Dealing With the Human Side of Crisis
America has encountered the unthinkable. Terrorist acts of this magnitude are having a rippling effect and have already devastated countless families, businesses and communities across the world. Though life must go on, it is imperative to address the human side of crisis before we can effectively regain control and make order out of chaos.
Bruce T. Blythe, CEO of Crisis Management International Inc., a worldwide company dedicated to handling the human side of crisis, is engaged in the recovery and response to this horrid course of events. CMI responds to corporate critical incidents in all 50 states through its network of experienced crisis professionals. Presently, CMI is assisting multiple companies throughout the nation in response to the recent terrorism attack on America, providing crisis management consultations and on-site assistance for employees and affected families. Says Blythe: "More than anything, people need to regain a sense of control. Their reality has been shattered, and their personal safety has been threatened. We need to offer reassurance that the world and our surroundings can once again be safe and manageable."
Whether you are responding to this tragedy or preparing yourself to respond effectively during any crisis, the following steps will hopefully help you regain some semblance of order in your company:
- People matter most, and first and foremost, you have to know where your people are and whether they are safe. Once management has accounted for all personnel and contacted their loved ones, they should gather the company together at any conference-type facility as soon as possible to discuss the impact.
- Once gathered, the company should provide all known information to all personnel. They should let people know what to expect in the near future, including traumatic stress reactions they may experience and what the company will offer the impacted individuals and their families. It is also important for the company to ask the employees if they have any questions and be prepared to dispel any rumors that may have circulated.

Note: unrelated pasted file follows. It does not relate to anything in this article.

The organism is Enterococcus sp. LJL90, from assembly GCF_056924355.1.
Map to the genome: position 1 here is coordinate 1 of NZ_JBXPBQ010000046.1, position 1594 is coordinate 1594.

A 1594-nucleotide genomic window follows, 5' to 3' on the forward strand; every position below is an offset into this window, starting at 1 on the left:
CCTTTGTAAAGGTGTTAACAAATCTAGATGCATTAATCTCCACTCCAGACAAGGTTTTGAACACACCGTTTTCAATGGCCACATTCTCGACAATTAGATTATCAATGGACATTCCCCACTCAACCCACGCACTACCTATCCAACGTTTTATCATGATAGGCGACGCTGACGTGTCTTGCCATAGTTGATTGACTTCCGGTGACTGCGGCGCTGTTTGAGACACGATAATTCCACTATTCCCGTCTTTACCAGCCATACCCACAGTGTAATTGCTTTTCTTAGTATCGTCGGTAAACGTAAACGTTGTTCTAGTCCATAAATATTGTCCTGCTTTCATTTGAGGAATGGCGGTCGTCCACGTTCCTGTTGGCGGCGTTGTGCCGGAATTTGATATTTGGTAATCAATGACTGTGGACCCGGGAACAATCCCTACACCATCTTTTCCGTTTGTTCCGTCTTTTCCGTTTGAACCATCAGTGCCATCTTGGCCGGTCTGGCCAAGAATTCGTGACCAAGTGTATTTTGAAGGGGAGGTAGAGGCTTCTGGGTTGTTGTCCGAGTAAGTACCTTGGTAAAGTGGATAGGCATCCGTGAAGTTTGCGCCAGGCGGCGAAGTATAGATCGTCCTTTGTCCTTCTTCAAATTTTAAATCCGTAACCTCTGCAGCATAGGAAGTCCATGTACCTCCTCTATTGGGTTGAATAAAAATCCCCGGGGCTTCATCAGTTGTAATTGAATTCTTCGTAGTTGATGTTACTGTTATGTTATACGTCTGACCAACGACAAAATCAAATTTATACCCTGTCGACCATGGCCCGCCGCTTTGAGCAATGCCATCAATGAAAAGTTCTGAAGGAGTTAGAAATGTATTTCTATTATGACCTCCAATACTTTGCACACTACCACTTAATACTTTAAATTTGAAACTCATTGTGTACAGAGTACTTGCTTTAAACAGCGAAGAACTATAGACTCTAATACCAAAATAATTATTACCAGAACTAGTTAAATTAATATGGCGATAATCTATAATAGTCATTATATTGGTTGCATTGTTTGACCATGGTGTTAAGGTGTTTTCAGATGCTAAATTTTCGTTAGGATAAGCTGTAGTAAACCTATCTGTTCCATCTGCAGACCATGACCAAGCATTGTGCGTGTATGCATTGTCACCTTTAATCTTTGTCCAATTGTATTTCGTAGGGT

- Identify all "at-risk" individuals--people who are experiencing severe reactions related to the incident. Many at-risk individuals will be easy to identify, such as victims, witnesses and close friends or relatives of the victims. However, there are many other people who still may be at risk, such as individuals who have recently lost a loved one or were involved in another highly traumatic incident. Although these individuals were not directly related to the terrorist attacks, they still may suffer from traumatic stress. People needing help may not always come to you--you must seek them out and provide whatever assistance you can.
- Provide professional psychological assistance to all in need. Assistance can be provided through groups and on-site individual assistance by qualified mental-health professionals who specialize in dealing with traumatic stress.
- Maintain communications to and from all employees. It is imperative to keep everyone up-to-date with the latest information. One effective way in which to keep lines of communication open is to distribute daily bulletins or other company announcements. Especially if your company was close to the epicenter of this horrific event, let everyone know the status of the safety of all personnel.
- Assess the escalation potential. The leaders of the company should look at exactly what has happened and brainstorm what else could possibly happen as a result of the incident. Some questions to consider: Does the company have any ongoing foreseeable risk, including legal and medical implications? Keep in mind that even if the risk is only a perceived risk by personnel, it still must be properly addressed. What type of interruptions in production should the company expect? What can the company do to mitigate the aftereffects, such as absenteeism and low morale?
- Company leaders should start to plan for return-to-work issues. Keep in mind, it is crucial to deal with the needs of the workers before asking the employees to return to work as normal. If you ignore your people's needs, you will encounter outrage and significant morale problems.
Overall, a company should be prepared, informed and responsive. America could not be fully prepared for what happened on September 11. From here, we can only respond effectively, and it is your responsibility to help individuals and their families begin the long recovery process.
Grace Burley is a crisis communications expert in Atlanta.